Filipinos split over means to resolve China row

Paterno Esmaquel II
Filipinos split over means to resolve China row
Poll results show that 47% of Filipinos believe it 'is better' for the Philippines to have filed a case against the rising superpower, versus 53% who support a diplomatic resolution

MANILA, Philippines – Filipinos remain divided on whether the Philippines should resolve its dispute with China through diplomacy or an arbitration case, a recent survey said. 

In a survey published by Philippine broadsheet The Standard, 53% of respondents said it “is better if the Aquino administration resolved this diplomatically.”

In contrast, 47% said it “is better that the Aquino administration complained to the United Nations (UN),” according to the survey conducted by veteran pollster Junie Laylo. (READ: Q and A: Case vs China ‘not enough,’ expert says)

The survey was referring to the Philippines’ arbitration case against China before the Permanent Court of Arbitration (PCA) based in The Hague, The Netherlands. 

A portion of the survey was published on Wednesday, June 3, on The Standard, as well as on the official Facebook page of Laylo Research Strategies.

The survey, called “The Standard Poll,” had a margin of error of +/-2.6% for results on the national level and +/-6% for results on the regional. 

It was conducted from May 8 to 18 among 1,500 respondents.

Parts of the Laylo survey run against the Social Weather Stations (SWS) survey released by the Philippine government in February 2014.

In that SWS survey, 82% of Filipinos agreed with the Philippines’ decision to file a case against China. 

The difference between the SWS and the Laylo surveys – at least in the publicized results – is in the questions asked.

The SWS survey asked Filipinos if they agree or disagree with the Philippines filing a case against China. 

The Laylo survey asked Filipinos to choose which is better: filing a case or pursuing diplomacy to resolve the sea row. 

‘We have to go back to talks’

The latest poll added another dimension to the dispute. 

The Laylo survey results showed that most Filipinos, or 68% of respondents, have little trust in China. Only 8% have much trust China, while 24% remain undecided.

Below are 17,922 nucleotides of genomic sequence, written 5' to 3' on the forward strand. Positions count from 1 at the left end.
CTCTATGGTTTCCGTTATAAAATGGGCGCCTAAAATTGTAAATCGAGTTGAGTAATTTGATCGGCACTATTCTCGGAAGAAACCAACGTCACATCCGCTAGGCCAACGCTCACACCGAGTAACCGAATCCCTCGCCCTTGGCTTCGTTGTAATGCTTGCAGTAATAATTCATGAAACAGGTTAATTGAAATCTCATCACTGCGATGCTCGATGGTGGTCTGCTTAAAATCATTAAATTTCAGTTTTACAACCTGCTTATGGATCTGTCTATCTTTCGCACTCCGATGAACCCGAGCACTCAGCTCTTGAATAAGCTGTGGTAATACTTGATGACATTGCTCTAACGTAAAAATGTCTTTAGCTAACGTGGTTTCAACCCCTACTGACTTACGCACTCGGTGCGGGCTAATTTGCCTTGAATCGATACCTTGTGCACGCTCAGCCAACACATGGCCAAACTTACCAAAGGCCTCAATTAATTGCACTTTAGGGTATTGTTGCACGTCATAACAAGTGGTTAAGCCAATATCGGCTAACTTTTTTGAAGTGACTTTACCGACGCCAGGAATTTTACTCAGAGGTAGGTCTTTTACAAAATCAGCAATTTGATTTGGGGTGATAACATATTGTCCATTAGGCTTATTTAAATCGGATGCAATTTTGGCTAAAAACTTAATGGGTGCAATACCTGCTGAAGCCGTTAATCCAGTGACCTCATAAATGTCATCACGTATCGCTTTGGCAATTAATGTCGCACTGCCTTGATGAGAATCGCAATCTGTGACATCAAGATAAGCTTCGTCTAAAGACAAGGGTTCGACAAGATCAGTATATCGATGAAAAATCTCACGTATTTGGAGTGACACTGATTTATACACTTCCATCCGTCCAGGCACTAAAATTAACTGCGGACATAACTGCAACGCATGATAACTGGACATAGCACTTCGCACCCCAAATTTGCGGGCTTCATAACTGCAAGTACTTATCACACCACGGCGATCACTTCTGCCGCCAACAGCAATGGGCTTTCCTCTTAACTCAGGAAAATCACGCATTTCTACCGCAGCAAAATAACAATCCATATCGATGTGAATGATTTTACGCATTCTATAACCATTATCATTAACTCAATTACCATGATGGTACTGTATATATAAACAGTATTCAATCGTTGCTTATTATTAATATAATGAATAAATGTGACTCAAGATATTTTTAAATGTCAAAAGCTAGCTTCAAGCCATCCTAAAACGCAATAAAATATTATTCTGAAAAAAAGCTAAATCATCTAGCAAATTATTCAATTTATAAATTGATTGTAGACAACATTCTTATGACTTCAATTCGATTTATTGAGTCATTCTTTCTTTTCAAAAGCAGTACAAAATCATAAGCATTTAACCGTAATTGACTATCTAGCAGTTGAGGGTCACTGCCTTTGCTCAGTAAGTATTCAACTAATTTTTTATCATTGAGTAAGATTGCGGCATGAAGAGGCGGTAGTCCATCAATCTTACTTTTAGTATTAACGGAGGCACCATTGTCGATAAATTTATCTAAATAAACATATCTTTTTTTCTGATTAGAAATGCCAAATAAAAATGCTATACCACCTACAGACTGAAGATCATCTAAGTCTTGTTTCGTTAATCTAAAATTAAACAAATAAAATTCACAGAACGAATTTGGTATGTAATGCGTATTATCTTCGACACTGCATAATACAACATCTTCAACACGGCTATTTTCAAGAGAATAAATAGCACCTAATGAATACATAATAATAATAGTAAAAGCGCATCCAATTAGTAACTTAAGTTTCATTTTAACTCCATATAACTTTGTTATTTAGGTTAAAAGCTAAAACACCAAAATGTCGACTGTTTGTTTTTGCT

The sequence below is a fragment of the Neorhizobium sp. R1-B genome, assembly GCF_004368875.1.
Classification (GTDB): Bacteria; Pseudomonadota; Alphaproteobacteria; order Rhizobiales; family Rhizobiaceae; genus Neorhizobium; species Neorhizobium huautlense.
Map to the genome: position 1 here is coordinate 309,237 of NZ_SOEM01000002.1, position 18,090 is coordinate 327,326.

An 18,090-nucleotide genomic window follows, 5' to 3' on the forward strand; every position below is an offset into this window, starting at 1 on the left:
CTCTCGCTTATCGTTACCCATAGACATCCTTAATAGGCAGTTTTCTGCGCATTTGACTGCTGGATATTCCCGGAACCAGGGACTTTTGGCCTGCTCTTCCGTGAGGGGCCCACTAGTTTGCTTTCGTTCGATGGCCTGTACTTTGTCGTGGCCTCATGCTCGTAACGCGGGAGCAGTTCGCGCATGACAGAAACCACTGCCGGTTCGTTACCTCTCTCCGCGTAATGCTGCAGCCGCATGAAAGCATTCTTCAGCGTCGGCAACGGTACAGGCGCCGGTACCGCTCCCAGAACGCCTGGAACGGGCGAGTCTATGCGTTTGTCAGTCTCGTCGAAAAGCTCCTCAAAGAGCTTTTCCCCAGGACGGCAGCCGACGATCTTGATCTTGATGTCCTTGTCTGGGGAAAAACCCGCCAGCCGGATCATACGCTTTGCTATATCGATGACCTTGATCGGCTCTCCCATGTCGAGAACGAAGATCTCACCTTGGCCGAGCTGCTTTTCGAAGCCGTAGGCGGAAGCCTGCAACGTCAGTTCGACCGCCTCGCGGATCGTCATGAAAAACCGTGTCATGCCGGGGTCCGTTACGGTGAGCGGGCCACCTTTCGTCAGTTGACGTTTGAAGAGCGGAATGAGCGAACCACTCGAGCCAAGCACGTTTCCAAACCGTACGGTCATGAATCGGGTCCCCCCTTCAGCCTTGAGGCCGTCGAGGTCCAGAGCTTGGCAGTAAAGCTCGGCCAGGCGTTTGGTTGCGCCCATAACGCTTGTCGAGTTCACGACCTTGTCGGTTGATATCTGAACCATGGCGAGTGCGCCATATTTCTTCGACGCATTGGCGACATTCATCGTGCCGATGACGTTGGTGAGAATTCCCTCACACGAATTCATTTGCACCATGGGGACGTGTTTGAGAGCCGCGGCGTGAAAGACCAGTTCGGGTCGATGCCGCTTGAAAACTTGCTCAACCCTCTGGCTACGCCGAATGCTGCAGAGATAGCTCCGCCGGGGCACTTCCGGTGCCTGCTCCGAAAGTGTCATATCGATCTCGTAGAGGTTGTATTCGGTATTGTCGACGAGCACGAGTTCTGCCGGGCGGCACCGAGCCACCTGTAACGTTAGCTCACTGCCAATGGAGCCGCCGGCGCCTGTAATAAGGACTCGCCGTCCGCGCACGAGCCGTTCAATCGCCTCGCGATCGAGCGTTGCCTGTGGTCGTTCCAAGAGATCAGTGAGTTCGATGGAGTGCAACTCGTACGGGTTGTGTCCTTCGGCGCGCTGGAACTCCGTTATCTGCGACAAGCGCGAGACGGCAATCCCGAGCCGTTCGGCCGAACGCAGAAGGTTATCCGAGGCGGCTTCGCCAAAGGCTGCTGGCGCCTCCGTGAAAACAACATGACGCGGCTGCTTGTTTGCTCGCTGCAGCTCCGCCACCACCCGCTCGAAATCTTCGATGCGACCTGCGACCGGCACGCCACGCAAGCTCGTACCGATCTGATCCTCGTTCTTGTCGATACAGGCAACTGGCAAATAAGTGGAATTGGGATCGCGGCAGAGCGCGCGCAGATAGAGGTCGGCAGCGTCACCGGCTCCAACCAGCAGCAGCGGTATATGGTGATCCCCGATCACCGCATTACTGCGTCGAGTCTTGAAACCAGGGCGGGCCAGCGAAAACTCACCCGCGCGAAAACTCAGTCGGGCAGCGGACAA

The poll results also showed that 76% of respondents have much trust in the United States, which has backed the Philippines in slamming China’s reclamation activities. Only 7% have little trust in the US, while 17% remain undecided. (READ: Obama: China’s neighbors must not be ‘elbowed aside’)

China, for its part, stressed that it wants to keep its centuries-long friendship with the Philippines – from their maritime trade that began 1,000 years ago.

Emphasizing the “560 times growth” of trade between the Philippines and China, Chinese Ambassador to the Philippines Zhao Jianhua said in March, “We are destined to be friends and partners.

The Laylo survey comes as the West Philippine Sea dispute heats up. 

On Wednesday, repeating a comment that angered Beijing, Philippine President Benigno Aquino III drew a parallel between present-day China and Nazi Germany. 

The dispute is expected to escalate in July when an arbitral tribunal at the PCA conducts a crucial hearing on the Philippines’ case. 

The Philippine government, however, plans to resume its talks with China once the tribunal rules on the case, likely by 2016.

Philippine Department of Foreign Affairs spokesman Charles Jose said in April: “We really have to go back to bilateral talks. Once we have a decision by the court which is favorable, we can at least negotiate from a stronger position.” – with reports from Agence France-Presse/

Editor’s note: In a previous version of this story, we reported based on survey figures that more Filipinos prefer talks with China. We have corrected this to say Filipinos remain divided on the issue.

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Paterno Esmaquel II

Paterno R. Esmaquel II, news editor of Rappler, specializes in covering religion and foreign affairs. He obtained his MA Journalism degree from Ateneo and later finished MSc Asian Studies (Religions in Plural Societies) at RSIS, Singapore. For story ideas or feedback, email him at